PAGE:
I have a Bell Metro helmet. It's fine but even with all the holes, it is very hot. It also causes skin irritation on my forehead and causes (sorry people) pimples on my scalp. Are there specific features that I should look for to have a cooler (as in temperature) and less irritation experience for my head, as it exists under the helmet?

  • 3
    You might try rephrasing this to something like, "What features should I look for in a cool helmet?"
    – amcnabb
    Commented Jun 1, 2012 at 13:52
  • What about my question deserves a down vote?
    – mmcglynn
    Commented Jun 1, 2012 at 13:56
  • 2
    mmcglynn, your question as phrased indicates that you're looking for a specific model of helmet. Next year when the new models come out, the question and answer will be entirely irrelevant. If you rephrase slightly, the answer will be much more useful to others in the future.
    – amcnabb
    Commented Jun 1, 2012 at 15:50
  • 1
    My secret is found in a grocery. Wear a self-adhesive "minipad" in the forehead area. Very absorbent, easy on the skin, and can be easily replaced if it gets too soaked with sweat. Commented Jun 1, 2012 at 16:08
  • 3
    @mmcglynn - I've closed the question as requested in your flag, but I think if you edit it as others suggested, you have a good question here.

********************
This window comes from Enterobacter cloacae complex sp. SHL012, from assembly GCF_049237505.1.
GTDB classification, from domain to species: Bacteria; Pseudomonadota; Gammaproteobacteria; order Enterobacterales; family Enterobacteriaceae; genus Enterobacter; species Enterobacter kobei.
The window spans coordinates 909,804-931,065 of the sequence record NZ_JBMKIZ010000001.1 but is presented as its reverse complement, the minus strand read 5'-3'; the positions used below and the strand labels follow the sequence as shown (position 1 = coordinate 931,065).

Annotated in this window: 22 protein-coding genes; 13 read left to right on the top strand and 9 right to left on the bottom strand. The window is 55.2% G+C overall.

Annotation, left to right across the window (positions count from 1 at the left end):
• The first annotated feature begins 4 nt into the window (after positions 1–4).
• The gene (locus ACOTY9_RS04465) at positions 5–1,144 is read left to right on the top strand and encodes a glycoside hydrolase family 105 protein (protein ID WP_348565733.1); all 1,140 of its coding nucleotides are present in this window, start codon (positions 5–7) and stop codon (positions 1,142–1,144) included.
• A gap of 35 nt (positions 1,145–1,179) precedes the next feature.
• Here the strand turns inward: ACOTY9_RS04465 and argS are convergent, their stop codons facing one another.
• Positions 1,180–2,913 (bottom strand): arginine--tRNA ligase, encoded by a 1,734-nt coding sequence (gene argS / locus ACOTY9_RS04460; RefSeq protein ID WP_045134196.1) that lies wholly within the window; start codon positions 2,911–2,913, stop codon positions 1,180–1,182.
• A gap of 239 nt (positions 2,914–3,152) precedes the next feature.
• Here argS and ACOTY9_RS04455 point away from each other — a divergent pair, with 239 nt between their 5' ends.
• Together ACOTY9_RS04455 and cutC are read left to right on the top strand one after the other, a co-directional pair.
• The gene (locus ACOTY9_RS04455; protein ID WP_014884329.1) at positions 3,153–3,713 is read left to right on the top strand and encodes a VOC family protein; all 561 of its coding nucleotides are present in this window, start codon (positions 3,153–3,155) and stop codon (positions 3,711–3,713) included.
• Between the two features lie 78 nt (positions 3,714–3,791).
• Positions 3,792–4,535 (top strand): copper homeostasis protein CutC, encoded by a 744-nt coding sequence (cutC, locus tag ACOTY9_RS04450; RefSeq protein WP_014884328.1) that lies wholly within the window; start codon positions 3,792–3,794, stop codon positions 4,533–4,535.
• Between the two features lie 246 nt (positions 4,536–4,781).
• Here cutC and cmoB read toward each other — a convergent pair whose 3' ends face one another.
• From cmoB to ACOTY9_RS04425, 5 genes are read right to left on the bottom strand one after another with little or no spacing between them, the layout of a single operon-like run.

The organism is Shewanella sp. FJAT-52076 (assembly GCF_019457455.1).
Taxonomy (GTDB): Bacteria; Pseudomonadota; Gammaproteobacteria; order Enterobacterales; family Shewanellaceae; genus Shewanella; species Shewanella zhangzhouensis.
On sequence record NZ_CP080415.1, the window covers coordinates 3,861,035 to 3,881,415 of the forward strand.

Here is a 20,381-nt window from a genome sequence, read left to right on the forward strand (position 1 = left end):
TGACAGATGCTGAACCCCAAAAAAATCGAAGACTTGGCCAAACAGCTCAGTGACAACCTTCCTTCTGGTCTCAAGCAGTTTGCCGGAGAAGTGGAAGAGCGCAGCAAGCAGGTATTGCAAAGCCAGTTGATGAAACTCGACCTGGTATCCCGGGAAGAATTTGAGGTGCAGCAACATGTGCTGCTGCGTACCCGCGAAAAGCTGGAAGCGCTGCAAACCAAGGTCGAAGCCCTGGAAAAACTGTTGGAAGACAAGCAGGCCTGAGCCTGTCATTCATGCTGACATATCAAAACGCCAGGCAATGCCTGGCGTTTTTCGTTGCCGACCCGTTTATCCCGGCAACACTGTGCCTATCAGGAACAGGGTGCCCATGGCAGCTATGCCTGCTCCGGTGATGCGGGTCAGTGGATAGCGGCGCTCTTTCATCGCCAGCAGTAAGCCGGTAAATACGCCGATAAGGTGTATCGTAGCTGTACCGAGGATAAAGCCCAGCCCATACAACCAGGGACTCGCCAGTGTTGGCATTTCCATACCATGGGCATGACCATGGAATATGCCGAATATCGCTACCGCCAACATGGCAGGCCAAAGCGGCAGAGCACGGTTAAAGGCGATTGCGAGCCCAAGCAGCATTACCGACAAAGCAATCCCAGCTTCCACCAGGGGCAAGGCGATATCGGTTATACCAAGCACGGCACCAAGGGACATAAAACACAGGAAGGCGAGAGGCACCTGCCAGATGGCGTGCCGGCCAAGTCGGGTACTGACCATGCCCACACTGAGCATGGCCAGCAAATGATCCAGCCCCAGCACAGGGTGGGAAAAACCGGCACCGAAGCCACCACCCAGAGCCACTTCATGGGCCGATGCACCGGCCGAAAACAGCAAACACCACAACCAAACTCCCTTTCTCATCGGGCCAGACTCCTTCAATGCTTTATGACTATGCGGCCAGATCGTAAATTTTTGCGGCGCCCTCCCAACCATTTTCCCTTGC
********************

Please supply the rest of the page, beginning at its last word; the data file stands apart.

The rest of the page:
– Gary.Ray
    Commented Jun 1, 2012 at 16:34

3 Answers 3


The most important thing to look for when shopping for a helmet that will keep you cool is that air flows all the way through it from front to back.

Put the helmet on and look in the mirror. If you can see all the way through the back of the helmet, it'll probably keep you relatively cool. And the more you can see through it, the better.

Higher end helmets will also sometimes have vents that scoop air down into the helmet. The vents are raised at the front and lower at the back to force air down into the helmet as you ride along. I don't know what your budget is, but you'll probably pay a pretty penny for one of these.

You could also try wet bandana on your head. That works wonders for me.


It's not necessarily about how many holes your helmet has as opposed to how the air flows through. It's important to try them on before you buy them, so I would look for the lightest helmet that still provides a good fit with comfort.

If your helmet is causing you irritation it may be fitted improperly.


Skin irritation could be heat and / or materials. Or both. My son gets rashes and bumps from synthetic fabrics on his skin in the summer, but not winter.

Try a 'do rag'.

But a better vented helmet will also add to the cool air coming in. Stick with lighter colors to reflect the sun more.

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